Buschmann looks back on record trek | SierraSun.com
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Buschmann looks back on record trek

Andrew Becker, Sierra Sun

He did it.

Tyler Buschmann returned to Truckee last month after completing his four-month journey across the United States on a skateboard and in the process possibly setting a Guinness world record.

Buschmann transported himself on a skateboard (he went through three MBS mountainboards and two Sector 9 longboards) roughly 3,700 miles from San Francisco, where he left Nov. 17, 2000, to New York City’s Times Square, where he arrived March 12, 2001. Buschmann flew back to Truckee after a short stint in Manhattan, and has returned to work.

The last time we heard from Buschmann himself, the 19-year-old Truckee resident was still on his quest to become the first person to kick a board across the country; it was the middle of January and Buschmann was in Denver preparing for the second leg of his transcontinental trip, traveling through the Midwest.

His partners had left him – one announced, the other not – and the Truckeeite was alone on the national landscape, out looking for America and a place to stay for the night. After waiting out one snowstorm after another in Kansas, Buschmann pushed through what he considered the dismal plains of the Sunflower State through the Rust Belt over the Appalachian Mountains to the East Coast.

After 15 states, a couple of nights in jail, four pairs of shoes and hundreds of people met, Buschmann maintained it was a gratifying trip with more high points than low points, but he was glad to be home.

“Kansas was the low point. I was over it, mentally strained, financially strained,” Buschmann said, adding at that point he was thinking of quitting. St. Louis was also another spot where he considered ending the trip.

“I was getting rained on for three days straight. I was in the middle of the country thinking, ‘I have another month of this?'” Buschmann said he knew he’d “be kicking myself” if he hadn’t finished.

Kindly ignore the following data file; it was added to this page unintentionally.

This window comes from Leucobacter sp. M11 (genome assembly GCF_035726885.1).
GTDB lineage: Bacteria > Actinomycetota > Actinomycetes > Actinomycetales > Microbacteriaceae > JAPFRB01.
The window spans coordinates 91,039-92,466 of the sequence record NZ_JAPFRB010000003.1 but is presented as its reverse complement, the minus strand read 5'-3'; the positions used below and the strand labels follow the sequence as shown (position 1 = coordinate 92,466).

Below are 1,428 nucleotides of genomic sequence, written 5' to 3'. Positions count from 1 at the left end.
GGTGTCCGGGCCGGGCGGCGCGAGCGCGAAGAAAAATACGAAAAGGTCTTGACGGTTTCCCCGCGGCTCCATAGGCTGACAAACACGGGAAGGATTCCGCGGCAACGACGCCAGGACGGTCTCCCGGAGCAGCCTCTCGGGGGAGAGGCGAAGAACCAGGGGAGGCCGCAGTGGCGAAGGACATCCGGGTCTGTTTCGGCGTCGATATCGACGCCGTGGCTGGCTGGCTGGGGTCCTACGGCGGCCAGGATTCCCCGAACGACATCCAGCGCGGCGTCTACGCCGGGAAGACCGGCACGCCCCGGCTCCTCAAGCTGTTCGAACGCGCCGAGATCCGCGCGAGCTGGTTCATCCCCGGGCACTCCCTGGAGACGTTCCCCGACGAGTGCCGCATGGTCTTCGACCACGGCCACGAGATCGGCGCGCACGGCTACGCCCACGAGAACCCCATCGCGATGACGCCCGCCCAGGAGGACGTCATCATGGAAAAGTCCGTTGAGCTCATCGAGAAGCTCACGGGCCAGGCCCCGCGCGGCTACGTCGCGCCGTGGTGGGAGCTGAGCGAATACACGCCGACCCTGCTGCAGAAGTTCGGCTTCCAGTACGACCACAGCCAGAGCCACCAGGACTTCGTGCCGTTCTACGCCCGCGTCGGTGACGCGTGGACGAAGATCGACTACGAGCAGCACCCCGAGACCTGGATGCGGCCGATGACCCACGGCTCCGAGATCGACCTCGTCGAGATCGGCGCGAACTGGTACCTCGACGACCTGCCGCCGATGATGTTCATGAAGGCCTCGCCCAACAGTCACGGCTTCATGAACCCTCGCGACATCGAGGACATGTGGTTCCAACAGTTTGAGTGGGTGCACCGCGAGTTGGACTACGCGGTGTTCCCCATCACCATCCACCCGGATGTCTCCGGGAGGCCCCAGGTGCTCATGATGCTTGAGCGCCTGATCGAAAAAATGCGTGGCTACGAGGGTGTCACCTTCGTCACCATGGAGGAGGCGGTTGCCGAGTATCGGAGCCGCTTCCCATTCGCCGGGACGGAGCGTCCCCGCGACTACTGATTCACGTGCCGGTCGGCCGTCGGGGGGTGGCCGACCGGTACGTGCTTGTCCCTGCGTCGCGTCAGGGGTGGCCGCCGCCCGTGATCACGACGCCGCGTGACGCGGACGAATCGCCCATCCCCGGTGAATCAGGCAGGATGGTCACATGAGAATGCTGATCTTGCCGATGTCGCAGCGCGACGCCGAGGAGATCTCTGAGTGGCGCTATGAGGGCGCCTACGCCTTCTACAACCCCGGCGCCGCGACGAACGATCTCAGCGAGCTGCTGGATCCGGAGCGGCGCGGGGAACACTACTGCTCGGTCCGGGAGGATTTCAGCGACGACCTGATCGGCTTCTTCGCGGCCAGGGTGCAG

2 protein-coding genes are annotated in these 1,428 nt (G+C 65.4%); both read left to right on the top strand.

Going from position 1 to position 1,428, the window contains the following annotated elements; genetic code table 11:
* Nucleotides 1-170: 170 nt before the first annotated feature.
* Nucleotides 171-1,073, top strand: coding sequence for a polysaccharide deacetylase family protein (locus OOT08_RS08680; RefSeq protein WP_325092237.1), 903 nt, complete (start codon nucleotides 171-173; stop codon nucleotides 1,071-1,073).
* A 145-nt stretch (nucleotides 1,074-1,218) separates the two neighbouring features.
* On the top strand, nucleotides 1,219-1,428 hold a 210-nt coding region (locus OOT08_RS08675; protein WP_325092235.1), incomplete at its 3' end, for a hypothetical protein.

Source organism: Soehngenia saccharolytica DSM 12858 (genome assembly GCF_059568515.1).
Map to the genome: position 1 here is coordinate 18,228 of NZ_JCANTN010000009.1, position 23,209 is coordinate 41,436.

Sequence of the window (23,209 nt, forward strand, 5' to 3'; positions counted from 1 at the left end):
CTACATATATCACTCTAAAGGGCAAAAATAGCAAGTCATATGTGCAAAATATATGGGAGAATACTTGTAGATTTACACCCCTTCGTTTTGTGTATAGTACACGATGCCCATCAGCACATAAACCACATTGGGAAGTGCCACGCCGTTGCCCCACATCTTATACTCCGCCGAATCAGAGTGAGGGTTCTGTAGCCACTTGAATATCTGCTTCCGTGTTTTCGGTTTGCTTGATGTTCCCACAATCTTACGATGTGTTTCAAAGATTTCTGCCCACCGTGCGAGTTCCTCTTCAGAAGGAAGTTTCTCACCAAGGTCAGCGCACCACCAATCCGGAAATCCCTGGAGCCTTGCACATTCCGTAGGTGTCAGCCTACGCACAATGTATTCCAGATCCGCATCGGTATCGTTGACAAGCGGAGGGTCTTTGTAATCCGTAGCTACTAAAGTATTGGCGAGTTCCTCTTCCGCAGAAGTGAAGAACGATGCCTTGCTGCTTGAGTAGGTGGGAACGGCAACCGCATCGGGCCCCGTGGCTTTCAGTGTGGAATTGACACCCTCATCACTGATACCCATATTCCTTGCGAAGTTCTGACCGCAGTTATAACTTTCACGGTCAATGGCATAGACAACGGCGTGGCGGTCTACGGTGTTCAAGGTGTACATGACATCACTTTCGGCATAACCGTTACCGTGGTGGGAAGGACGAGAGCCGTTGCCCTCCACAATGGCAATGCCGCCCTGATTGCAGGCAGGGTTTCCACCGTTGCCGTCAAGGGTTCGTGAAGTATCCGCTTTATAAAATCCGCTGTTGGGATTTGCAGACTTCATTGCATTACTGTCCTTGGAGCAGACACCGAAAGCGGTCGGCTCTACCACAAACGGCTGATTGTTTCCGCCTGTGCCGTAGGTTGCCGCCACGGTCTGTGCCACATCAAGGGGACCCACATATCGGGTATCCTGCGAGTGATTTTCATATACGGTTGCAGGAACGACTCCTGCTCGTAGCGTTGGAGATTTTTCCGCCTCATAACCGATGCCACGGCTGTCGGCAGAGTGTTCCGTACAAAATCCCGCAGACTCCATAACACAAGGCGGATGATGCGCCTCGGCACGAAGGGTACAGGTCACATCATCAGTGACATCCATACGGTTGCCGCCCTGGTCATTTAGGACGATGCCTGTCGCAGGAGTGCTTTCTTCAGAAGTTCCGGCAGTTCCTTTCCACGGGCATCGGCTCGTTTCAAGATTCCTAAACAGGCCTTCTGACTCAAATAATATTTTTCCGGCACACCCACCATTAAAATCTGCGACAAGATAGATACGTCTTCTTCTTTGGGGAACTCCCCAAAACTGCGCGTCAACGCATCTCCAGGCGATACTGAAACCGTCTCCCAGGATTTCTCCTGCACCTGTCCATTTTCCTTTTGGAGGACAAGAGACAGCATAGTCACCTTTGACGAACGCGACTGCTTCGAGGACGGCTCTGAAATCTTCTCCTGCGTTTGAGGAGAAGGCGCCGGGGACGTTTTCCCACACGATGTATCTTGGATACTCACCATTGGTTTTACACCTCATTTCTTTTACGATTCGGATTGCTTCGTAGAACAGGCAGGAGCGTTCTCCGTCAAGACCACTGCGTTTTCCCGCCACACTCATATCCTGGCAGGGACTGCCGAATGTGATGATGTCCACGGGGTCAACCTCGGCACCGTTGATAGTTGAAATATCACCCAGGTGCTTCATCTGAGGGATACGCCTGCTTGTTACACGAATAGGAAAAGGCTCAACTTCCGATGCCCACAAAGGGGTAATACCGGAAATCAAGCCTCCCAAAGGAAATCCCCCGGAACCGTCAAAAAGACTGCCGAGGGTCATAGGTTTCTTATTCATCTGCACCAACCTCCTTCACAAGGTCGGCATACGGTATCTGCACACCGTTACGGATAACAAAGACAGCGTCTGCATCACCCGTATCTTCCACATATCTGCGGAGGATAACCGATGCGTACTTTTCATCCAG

For the most part, the skateboarder was welcomed everywhere he went and invited into homes when he didn’t have a place to stay. In Northeastern Utah Buschmann stayed in a trailer with a group of Mexicans who didn’t speak a word of English. He got by with a few simple words; pointing to his mouth and asking “Comida?” and “Agua?” The Mexicans fed him and gave him water and put him up for the night.

Buschmann received an eyebrow-raising call from a woman in Lawrence, Kan., who invited him to stay with her when he arrived in the college town. Buschmann stayed with her and her husband, then went on his way to Kansas City.

By the time he arrived in the media capital of the world, Buschmann was done with the press and simply enjoyed his four days in New York City without contacting any media outlets, even though he was staying a few blocks away from the home of the New York Times. Buschmann, along with a friend from Santa Cruz and the Red Bull support van drivers who joined him for the last leg from Baltimore, merely celebrated the completion of the trip.

“Coming into Times Square, it was exciting, because I knew it was the end. It was a strange feeling because it was also the end of a psychological journey. It was not the highest point, but it was a good feeling,” said Buschmann.

The highest point for him was traveling through lonely and barren Nevada where he had the open road to himself for days. Besides that, the long days (Baltimore to Philadelphia, at 110 miles, was his longest) and the close calls on U.S. Highway 50 on the East Coast will stick with him.

In Cincinnati, an automobile passenger slapped his back as the car drove past, and after exchanging hand gestures with another motorist, Buschmann almost got in a fight in Ohio. Trying to cross the Verrazano Narrows Bridge into Brooklyn, New York, he was stopped for the last time by a cop, after innumerable times being pulled over.

“The cop said in this Brooklyn accent, ‘What are you doing? You’ve got two choices. Get in that car (the Red Bull support van), or get in my car.’ I chose the van,” said Buschmann.

As a result of the journey and interactions like those mentioned above, Buschmann feels like a changed man.

“I can handle off-the-wall situations a lot better than I did before. I have the confidence to do it. But I’ll do more planning next time – not just a green thumb go for it,” he said.

While the U.S. probably won’t happen again, Buschmann is considering Asia, Europe and other locales. For now, he’s just getting back to “the shock of living.”


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